Residents of Georgia may be interested in forming a small business and want to know more about the process. There is information from the government regarding what is needed and what it means to form an LLC or Limited Liability Company.
Each state has different regulations as to starting a Limited Liability Company. With no maximum number of members, individuals, corporations, other LLCs and foreign entities can form an LLC. Single-member companies may also be allowed in some states.
The IRS treats the LLC as either a corporation, partnership, or as part of the LLC’s owner’s tax return (a “disregarded entity”). With two members, this type of company is classified as a partnership. Those who are starting a business, no matter how many members, will want to know more about the LLC.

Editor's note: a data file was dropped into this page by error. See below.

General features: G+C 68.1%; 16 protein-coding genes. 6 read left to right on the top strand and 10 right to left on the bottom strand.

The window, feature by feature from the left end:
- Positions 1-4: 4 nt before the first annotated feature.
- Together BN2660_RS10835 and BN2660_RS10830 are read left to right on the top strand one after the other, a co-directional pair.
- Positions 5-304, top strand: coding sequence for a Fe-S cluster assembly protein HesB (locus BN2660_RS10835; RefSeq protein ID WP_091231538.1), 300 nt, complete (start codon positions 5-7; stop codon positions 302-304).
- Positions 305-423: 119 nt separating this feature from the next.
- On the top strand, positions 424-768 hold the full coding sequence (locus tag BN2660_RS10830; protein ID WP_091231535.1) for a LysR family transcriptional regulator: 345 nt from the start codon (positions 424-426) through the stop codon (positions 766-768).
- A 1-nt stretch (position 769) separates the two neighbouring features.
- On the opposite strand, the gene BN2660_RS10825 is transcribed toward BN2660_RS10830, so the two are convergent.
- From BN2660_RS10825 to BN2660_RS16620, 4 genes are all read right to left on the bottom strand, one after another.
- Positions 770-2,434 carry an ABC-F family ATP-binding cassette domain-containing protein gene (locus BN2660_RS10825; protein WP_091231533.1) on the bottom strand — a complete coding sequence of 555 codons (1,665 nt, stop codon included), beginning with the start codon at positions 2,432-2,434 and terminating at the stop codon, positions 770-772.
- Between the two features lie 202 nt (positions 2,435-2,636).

Considered a separate entity, an LLC with just one member is treated as an entity disregarded as separate from its owner. For employment tax and certain excise taxes, an LLC with only one member is still considered a separate entity. For those needing to defer personal liability, an LLC is the answer.
Business formation is made easier with a knowledge of business law. Legal issues often come up when a small business is started. Even with just a single member, it is essential to draft an operating agreement that defines the operations at a macro level.
Checks, meetings, voting, party interaction, removal of members and more are all part of business formation that needs the help of an experienced attorney. Otherwise, members may be exposed to significant liability; the long-term well-being of a business may be compromised if the proper documentation is not addressed. A knowledgeable attorney will also know if forming an LLC is not in the best interests of the company.